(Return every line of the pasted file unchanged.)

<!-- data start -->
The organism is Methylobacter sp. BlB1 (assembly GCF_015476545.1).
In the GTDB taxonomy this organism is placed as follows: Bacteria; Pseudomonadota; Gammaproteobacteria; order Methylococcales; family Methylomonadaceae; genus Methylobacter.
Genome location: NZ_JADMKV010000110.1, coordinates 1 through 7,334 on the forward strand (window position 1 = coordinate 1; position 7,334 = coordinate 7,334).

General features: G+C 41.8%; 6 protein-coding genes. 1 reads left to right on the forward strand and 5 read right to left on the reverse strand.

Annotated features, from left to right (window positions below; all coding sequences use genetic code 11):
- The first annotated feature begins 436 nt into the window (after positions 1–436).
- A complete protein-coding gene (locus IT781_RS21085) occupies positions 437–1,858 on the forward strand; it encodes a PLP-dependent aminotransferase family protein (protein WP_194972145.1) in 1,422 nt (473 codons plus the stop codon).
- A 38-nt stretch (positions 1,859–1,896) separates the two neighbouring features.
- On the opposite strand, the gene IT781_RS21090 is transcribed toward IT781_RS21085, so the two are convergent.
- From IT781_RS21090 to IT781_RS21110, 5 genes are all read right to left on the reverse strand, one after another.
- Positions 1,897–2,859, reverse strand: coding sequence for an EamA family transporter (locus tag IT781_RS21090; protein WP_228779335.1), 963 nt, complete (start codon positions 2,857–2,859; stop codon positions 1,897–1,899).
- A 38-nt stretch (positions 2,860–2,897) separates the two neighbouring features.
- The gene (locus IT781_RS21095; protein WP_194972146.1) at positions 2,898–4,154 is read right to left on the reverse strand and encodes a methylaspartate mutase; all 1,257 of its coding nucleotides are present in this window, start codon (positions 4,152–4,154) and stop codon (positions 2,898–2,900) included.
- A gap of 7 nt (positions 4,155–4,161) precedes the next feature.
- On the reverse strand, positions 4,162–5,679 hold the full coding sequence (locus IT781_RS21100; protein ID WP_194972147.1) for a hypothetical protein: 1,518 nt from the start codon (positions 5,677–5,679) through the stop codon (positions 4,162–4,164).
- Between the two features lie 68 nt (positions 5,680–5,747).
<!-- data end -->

The organism is Methylobacter sp. BlB1 (assembly GCF_015476545.1).
In the GTDB taxonomy this organism is placed as follows: Bacteria; Pseudomonadota; Gammaproteobacteria; order Methylococcales; family Methylomonadaceae; genus Methylobacter.
Genome location: NZ_JADMKV010000110.1, coordinates 1 through 7,334 on the forward strand (window position 1 = coordinate 1; position 7,334 = coordinate 7,334).

General features: G+C 41.8%; 6 protein-coding genes. 1 reads left to right on the forward strand and 5 read right to left on the reverse strand.

Annotated features, from left to right (window positions below; all coding sequences use genetic code 11):
- The first annotated feature begins 436 nt into the window (after positions 1–436).
- A complete protein-coding gene (locus IT781_RS21085) occupies positions 437–1,858 on the forward strand; it encodes a PLP-dependent aminotransferase family protein (protein WP_194972145.1) in 1,422 nt (473 codons plus the stop codon).
- A 38-nt stretch (positions 1,859–1,896) separates the two neighbouring features.
- On the opposite strand, the gene IT781_RS21090 is transcribed toward IT781_RS21085, so the two are convergent.
- From IT781_RS21090 to IT781_RS21110, 5 genes are all read right to left on the reverse strand, one after another.
- Positions 1,897–2,859, reverse strand: coding sequence for an EamA family transporter (locus tag IT781_RS21090; protein WP_228779335.1), 963 nt, complete (start codon positions 2,857–2,859; stop codon positions 1,897–1,899).
- A 38-nt stretch (positions 2,860–2,897) separates the two neighbouring features.
- The gene (locus IT781_RS21095; protein WP_194972146.1) at positions 2,898–4,154 is read right to left on the reverse strand and encodes a methylaspartate mutase; all 1,257 of its coding nucleotides are present in this window, start codon (positions 4,152–4,154) and stop codon (positions 2,898–2,900) included.
- A gap of 7 nt (positions 4,155–4,161) precedes the next feature.
- On the reverse strand, positions 4,162–5,679 hold the full coding sequence (locus IT781_RS21100; protein ID WP_194972147.1) for a hypothetical protein: 1,518 nt from the start codon (positions 5,677–5,679) through the stop codon (positions 4,162–4,164).
- Between the two features lie 68 nt (positions 5,680–5,747).